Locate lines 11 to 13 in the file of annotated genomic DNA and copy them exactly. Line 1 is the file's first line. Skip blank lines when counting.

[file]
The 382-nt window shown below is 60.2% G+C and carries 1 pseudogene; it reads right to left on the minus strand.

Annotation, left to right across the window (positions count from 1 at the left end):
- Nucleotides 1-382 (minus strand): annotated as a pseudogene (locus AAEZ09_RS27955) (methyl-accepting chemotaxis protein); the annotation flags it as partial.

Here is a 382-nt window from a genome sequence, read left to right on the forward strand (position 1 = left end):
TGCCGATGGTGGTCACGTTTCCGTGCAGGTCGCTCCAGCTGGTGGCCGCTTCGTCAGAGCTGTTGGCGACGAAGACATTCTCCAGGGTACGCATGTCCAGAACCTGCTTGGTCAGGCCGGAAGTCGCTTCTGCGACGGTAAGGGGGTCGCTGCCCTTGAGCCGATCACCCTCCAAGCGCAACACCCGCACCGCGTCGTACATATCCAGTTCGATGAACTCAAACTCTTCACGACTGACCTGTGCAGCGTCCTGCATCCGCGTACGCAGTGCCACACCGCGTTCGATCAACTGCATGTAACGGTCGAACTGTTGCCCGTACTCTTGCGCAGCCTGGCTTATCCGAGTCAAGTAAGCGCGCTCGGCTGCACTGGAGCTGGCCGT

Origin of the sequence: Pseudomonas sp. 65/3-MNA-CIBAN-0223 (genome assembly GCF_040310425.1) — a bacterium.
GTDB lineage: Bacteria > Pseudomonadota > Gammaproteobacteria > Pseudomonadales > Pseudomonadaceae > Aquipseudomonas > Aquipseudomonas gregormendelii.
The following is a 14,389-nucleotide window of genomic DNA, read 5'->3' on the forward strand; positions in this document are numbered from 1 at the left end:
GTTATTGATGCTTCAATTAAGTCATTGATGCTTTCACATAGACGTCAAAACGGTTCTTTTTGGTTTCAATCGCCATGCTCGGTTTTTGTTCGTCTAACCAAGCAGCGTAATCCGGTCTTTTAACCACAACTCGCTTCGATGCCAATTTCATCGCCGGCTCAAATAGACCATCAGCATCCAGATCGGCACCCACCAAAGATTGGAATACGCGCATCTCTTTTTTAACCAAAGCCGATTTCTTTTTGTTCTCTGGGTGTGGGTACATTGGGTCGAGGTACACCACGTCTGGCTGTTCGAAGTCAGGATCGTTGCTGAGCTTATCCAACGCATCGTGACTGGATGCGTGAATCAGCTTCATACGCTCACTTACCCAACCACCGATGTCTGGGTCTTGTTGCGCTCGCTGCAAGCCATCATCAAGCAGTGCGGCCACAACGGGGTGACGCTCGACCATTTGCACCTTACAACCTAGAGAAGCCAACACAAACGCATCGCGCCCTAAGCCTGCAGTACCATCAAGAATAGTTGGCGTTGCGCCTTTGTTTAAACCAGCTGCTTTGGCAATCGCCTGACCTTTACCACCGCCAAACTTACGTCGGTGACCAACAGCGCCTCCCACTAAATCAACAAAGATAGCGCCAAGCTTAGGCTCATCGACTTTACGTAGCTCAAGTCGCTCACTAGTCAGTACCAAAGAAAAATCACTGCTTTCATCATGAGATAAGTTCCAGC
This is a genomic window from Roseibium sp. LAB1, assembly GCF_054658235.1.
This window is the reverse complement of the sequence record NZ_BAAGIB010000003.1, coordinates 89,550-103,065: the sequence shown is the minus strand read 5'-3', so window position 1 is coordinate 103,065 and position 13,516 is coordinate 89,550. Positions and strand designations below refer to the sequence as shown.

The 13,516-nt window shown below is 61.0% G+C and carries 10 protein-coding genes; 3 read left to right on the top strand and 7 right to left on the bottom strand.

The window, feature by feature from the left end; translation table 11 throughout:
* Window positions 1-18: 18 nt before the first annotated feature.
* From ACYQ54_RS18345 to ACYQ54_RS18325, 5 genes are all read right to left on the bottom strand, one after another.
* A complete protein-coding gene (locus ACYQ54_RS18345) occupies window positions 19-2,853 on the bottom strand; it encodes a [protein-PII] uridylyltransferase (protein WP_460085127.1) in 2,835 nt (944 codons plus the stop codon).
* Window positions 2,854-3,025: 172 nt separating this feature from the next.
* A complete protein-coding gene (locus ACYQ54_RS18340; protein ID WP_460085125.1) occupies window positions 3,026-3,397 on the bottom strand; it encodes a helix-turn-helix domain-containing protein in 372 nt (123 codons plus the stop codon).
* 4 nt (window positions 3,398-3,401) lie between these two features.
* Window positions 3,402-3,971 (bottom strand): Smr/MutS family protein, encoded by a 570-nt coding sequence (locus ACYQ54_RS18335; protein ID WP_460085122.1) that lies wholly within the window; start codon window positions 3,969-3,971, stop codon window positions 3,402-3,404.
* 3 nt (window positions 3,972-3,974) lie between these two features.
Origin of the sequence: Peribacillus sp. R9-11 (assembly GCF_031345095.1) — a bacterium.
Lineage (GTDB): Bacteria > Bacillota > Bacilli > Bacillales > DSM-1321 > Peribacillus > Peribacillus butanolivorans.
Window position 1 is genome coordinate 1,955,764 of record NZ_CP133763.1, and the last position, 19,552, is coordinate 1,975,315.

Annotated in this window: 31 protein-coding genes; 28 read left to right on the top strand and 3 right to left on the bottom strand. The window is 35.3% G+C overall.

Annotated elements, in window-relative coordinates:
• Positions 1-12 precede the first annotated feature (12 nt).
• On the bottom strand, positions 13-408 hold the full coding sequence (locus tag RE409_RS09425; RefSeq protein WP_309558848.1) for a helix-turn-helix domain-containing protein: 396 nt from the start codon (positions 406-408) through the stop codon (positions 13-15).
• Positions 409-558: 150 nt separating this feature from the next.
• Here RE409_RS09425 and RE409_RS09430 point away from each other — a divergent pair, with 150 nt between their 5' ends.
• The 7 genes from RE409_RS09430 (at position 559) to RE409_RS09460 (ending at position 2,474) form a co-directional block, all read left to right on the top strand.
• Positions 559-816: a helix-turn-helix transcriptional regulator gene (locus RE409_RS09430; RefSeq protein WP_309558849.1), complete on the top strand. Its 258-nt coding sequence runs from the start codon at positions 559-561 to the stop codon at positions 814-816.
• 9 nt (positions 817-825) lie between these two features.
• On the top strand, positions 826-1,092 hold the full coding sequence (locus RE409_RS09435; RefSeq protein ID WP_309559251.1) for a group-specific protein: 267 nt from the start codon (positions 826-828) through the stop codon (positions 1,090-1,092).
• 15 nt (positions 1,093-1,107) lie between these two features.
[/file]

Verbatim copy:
This window is the reverse complement of the sequence record NZ_BAAGIB010000003.1, coordinates 89,550-103,065: the sequence shown is the minus strand read 5'-3', so window position 1 is coordinate 103,065 and position 13,516 is coordinate 89,550. Positions and strand designations below refer to the sequence as shown.

The 13,516-nt window shown below is 61.0% G+C and carries 10 protein-coding genes; 3 read left to right on the top strand and 7 right to left on the bottom strand.

The window, feature by feature from the left end; translation table 11 throughout: